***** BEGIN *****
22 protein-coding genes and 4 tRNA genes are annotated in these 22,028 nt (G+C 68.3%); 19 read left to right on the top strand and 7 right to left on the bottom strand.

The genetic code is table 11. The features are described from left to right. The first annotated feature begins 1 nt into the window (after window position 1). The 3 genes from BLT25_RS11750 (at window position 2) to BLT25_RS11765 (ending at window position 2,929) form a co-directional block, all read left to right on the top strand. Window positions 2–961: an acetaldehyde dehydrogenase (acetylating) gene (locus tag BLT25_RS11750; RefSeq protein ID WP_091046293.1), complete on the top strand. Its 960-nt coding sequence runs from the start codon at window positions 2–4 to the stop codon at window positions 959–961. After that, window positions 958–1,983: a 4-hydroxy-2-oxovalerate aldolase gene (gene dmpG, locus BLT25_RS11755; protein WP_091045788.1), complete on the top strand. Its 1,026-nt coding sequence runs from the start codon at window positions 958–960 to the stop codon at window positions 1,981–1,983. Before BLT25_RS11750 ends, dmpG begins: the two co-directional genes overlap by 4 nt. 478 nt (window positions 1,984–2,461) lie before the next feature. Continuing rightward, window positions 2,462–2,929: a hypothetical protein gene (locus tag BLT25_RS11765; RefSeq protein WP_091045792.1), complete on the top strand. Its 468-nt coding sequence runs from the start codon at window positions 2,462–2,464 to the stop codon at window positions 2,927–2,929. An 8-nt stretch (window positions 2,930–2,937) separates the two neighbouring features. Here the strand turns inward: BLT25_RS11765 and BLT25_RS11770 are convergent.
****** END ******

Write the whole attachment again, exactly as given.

22 protein-coding genes and 4 tRNA genes are annotated in these 22,028 nt (G+C 68.3%); 19 read left to right on the top strand and 7 right to left on the bottom strand.

The genetic code is table 11. The features are described from left to right. The first annotated feature begins 1 nt into the window (after window position 1). The 3 genes from BLT25_RS11750 (at window position 2) to BLT25_RS11765 (ending at window position 2,929) form a co-directional block, all read left to right on the top strand. Window positions 2–961: an acetaldehyde dehydrogenase (acetylating) gene (locus tag BLT25_RS11750; RefSeq protein ID WP_091046293.1), complete on the top strand. Its 960-nt coding sequence runs from the start codon at window positions 2–4 to the stop codon at window positions 959–961. After that, window positions 958–1,983: a 4-hydroxy-2-oxovalerate aldolase gene (gene dmpG, locus BLT25_RS11755; protein WP_091045788.1), complete on the top strand. Its 1,026-nt coding sequence runs from the start codon at window positions 958–960 to the stop codon at window positions 1,981–1,983. Before BLT25_RS11750 ends, dmpG begins: the two co-directional genes overlap by 4 nt. 478 nt (window positions 1,984–2,461) lie before the next feature. Continuing rightward, window positions 2,462–2,929: a hypothetical protein gene (locus tag BLT25_RS11765; RefSeq protein WP_091045792.1), complete on the top strand. Its 468-nt coding sequence runs from the start codon at window positions 2,462–2,464 to the stop codon at window positions 2,927–2,929. An 8-nt stretch (window positions 2,930–2,937) separates the two neighbouring features. Here the strand turns inward: BLT25_RS11765 and BLT25_RS11770 are convergent.